“Mama, I’m going to spend the rest of the day making cards for my friends, aren’t I, mama?”
I heard this sentence the other day, on the way home from school. Two things caught my attention: the fact that she considered making cards – birthday cards, thank you cards, christmas cards, have a good day cards, you name it – an activity important enough to consume the rest of a free afternoon; and the way she phrased it, ending with “aren’t I.”
Then the strangest thing occurred to me: I’ve given birth to an English girl.
I do speak her language – badly, with an accent, and quite a lot of grammar mistakes, even after 12 years of ‘immersion’ – but I don’t sound like her. I can’t replicate her intonation, even if I try. I don’t think I’ve ever finished a sentence with “aren’t I” (I probably say “right?”, in the American way I learned so long ago and can’t never shake off).
She speaks my language too. With an accent, and quite a lot of grammar mistakes, but lately, out of the blue, she started sounding like me. Or like a Brazilian girl, except she’s never spent more than a few months in the country, spread out in short holiday trips.
How’s that possible? How can she become English and Brazilian in such an effortless way, while I’ll never become both, no matter how long I live in London? Will she ever look at her acquired habits and customs, and experience a sense of achievement for having mastered them, like I do? Will she ever need to leave old habits and customs behind because she needs to master new ones, then feel a strange sense of displacement for no longer recognising them as her own – like I do?
For instance, writing cards.
Card-making is a very British habit. Brazilians very rarely send cards out, maybe only if they’re abroad on holiday during Christmas time. Then it’s more of a showing off thing, a proof that you’ve managed to escape the wretched weather. We don’t normally give them to people either, even if the occasion requires a present – the present is generally given on it’s own. There are no cards lining up mantelpieces during the holidays, because no one gets them (and mantelpieces don’t exist either, because tropical countries don’t normally have fireplaces. Although rich Brazilians like to show off and I wouldn’t be surprised to find a fireplace in a 30th floor 1000 sq foot duplex belonging to the son of a soya tycoon.) Thank you notes, well, they’re thoroughly foreign artefacts. Brazilians are not very good at saying thank you in any form, much less written by hand on a piece of illustrated paper. People don’t expect them, and so they don’t get upset or disappointed if cards don’t materialise over the year, as they do in British tradition. Hallmark’s wouldn’t last a season in Brazil.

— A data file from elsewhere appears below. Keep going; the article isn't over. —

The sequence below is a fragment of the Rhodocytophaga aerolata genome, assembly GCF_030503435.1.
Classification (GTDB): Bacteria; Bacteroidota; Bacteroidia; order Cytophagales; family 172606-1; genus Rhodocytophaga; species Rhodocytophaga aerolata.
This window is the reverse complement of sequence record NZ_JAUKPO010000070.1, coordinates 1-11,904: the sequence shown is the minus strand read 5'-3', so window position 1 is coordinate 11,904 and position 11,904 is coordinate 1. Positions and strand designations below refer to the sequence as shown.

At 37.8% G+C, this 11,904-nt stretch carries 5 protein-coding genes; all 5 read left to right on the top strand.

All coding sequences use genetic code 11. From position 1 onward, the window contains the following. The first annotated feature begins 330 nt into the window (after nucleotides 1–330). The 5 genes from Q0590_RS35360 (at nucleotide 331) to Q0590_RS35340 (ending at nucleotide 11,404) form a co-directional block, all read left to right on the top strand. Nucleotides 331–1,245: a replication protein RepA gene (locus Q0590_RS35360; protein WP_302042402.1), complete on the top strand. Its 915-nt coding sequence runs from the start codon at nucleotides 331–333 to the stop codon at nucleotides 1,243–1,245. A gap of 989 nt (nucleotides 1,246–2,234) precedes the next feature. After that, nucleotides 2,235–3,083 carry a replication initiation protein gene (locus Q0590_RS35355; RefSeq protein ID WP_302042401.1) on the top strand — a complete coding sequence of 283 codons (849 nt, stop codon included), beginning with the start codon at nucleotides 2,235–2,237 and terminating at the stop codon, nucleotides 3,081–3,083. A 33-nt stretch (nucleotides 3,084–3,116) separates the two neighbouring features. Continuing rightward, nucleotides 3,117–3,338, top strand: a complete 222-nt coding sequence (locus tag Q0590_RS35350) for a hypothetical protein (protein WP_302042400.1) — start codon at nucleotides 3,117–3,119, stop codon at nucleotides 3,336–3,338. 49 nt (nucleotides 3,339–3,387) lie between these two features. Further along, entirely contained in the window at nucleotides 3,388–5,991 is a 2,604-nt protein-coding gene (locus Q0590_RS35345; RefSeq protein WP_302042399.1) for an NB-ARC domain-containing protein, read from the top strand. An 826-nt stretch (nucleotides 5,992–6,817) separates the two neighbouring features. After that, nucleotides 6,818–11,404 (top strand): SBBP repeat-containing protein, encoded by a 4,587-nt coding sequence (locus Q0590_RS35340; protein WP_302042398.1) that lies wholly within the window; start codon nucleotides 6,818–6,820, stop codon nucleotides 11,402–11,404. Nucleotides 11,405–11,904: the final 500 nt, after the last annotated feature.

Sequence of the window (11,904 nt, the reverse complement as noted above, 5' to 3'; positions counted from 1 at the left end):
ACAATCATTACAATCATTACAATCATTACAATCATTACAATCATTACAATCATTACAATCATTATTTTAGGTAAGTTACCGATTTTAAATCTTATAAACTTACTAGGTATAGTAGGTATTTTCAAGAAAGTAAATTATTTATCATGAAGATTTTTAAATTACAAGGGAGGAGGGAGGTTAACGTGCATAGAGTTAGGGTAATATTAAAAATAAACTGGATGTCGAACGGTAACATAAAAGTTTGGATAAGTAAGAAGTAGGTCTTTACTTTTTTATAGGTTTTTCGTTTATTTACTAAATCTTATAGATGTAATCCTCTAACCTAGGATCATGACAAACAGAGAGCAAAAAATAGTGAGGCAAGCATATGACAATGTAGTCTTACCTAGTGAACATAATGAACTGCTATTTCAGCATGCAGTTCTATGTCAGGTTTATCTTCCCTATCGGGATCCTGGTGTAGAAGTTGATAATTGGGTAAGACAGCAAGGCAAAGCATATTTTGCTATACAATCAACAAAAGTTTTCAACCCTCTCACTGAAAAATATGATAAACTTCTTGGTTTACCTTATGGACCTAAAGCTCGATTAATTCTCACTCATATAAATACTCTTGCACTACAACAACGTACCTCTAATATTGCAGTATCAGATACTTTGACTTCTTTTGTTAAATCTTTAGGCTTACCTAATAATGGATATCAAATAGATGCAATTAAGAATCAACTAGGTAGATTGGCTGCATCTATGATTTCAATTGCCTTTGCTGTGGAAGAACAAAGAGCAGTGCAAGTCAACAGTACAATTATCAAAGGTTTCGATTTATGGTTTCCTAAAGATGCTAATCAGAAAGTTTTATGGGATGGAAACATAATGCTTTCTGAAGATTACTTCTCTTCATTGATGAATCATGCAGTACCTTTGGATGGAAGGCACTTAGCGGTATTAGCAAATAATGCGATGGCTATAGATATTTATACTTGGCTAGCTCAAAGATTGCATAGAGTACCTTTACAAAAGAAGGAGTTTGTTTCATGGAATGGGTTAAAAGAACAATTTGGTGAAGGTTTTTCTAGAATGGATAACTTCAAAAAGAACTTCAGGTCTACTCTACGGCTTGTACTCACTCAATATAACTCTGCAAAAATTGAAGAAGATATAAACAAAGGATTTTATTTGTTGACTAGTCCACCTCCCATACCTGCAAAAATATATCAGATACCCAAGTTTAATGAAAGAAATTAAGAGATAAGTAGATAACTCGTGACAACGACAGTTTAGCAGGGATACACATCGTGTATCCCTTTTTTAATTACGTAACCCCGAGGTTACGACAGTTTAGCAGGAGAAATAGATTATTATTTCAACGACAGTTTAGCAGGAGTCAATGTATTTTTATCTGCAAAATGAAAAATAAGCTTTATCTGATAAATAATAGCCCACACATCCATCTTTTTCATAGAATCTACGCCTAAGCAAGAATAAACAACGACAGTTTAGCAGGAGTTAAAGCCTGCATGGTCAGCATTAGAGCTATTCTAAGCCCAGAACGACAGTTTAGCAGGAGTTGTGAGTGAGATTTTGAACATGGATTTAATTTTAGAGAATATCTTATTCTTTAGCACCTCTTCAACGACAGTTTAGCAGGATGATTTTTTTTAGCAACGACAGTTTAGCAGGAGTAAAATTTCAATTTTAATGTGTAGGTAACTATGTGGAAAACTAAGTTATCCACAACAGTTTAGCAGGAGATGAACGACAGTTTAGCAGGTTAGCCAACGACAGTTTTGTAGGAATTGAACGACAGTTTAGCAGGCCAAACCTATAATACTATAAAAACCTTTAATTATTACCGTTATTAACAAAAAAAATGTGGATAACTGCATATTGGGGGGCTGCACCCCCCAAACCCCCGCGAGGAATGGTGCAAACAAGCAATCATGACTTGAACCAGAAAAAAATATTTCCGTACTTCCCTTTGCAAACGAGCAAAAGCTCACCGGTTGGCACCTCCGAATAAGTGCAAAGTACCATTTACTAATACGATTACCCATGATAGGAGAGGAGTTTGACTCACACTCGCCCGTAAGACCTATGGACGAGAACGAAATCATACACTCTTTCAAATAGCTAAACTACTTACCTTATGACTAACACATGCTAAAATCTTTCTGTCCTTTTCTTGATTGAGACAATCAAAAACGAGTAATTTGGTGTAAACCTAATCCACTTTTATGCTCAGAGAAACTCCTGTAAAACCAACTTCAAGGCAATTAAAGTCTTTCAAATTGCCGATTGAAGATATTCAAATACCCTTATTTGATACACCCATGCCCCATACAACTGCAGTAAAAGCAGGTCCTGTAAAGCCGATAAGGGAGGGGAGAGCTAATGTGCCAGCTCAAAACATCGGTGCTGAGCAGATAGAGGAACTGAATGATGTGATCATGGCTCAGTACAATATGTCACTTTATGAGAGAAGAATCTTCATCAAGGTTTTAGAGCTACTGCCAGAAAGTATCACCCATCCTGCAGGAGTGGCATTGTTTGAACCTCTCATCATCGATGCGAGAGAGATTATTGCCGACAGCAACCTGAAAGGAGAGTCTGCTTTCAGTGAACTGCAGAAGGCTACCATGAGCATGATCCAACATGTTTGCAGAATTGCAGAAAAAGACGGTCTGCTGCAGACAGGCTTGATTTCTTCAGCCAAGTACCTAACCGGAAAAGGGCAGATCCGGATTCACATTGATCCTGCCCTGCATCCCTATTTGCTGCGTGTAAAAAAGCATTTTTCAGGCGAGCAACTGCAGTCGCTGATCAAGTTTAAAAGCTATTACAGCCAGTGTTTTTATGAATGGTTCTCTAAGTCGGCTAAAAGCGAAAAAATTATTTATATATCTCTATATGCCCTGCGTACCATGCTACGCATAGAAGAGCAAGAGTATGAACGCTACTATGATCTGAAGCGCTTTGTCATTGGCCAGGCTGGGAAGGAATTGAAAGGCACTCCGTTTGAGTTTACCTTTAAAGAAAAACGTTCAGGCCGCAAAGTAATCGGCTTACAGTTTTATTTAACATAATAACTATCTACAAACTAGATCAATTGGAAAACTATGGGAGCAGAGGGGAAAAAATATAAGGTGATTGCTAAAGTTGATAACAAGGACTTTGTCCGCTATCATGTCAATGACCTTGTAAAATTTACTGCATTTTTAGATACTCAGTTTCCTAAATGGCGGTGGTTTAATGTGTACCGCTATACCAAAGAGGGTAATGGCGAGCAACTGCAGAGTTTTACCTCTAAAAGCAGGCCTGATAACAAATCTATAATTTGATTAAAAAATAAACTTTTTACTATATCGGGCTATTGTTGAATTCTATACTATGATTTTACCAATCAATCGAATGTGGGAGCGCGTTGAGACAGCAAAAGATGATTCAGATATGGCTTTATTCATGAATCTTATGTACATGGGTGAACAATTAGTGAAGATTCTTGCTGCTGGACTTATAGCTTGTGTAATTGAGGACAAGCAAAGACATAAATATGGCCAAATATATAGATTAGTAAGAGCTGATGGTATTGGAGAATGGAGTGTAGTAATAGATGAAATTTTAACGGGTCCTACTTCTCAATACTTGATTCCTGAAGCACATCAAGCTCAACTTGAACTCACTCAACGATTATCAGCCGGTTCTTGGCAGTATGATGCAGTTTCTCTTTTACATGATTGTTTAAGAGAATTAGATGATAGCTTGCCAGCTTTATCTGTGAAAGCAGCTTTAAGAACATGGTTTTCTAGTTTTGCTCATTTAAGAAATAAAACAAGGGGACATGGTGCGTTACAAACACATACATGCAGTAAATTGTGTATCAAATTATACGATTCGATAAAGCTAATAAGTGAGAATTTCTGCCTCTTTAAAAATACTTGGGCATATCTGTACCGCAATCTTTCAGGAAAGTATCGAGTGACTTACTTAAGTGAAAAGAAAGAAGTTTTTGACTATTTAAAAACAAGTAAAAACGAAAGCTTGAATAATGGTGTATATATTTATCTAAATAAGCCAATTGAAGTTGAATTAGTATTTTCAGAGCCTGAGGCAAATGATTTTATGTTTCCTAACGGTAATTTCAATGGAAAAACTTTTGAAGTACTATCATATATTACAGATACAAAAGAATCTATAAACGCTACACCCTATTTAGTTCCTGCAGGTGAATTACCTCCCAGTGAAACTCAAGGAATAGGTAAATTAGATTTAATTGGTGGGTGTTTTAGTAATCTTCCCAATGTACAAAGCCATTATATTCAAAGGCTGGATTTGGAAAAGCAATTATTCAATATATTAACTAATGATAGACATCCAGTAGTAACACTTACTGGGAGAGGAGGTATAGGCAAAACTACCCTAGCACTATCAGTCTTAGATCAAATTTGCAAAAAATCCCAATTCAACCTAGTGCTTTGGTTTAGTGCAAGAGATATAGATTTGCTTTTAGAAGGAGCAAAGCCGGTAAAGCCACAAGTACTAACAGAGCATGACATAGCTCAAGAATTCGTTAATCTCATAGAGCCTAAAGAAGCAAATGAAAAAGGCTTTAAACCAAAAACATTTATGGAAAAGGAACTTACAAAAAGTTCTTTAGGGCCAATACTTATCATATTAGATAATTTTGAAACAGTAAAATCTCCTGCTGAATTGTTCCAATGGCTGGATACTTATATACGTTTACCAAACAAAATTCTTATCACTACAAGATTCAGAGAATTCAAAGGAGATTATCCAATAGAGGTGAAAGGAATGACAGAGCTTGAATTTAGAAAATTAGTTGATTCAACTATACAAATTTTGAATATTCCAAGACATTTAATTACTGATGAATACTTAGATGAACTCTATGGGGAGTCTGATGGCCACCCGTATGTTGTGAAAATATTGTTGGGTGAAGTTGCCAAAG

But Olivia doesn’t know any of that yet. She probably thinks the whole world likes to make and write cards to give to their friends and loved ones (because honestly, it’s such a nice thing to do, why wouldn’t they). She also doesn’t know Brazilians find beans on toast an utterly bizarre idea, as the British do when presented with barbecued chicken hearts. She doesn’t think it’s strange to say sorry hundreds of times a day (Brits), or to start conversations with total strangers in lifts and supermarkets (Bra). She still hasn’t registered the weather as this metaphorical presence in her life, the sun being either an elusive God-like benefactor (Brits) or this all-imposing, at points oppressive, lifestyle despot (Brazilians). And even if she notices I don’t speak English like her or her native speaker friends and teachers, she probably thinks everybody in the world speaks at least two languages, or have family members that were born in different parts of the world.
There are endless little things that will become part of the fabric of her being naturally, while for me culture will be forever an ongoing paradoxical learning process: the more I understand one, the bigger is my (mostly reverse) cultural shock in the other. She won’t ever truly understand that becoming bilingual – acquiring two different, almost opposite cultures from birth as if they’re made from the same material – can be a strange thing for some people, not least her own mother. Unless she chooses another culture, another language, in her adult years, she won’t know what’s like to feel permanently displaced, a product of both cultures but belonging to none.
She’s one lucky little girl.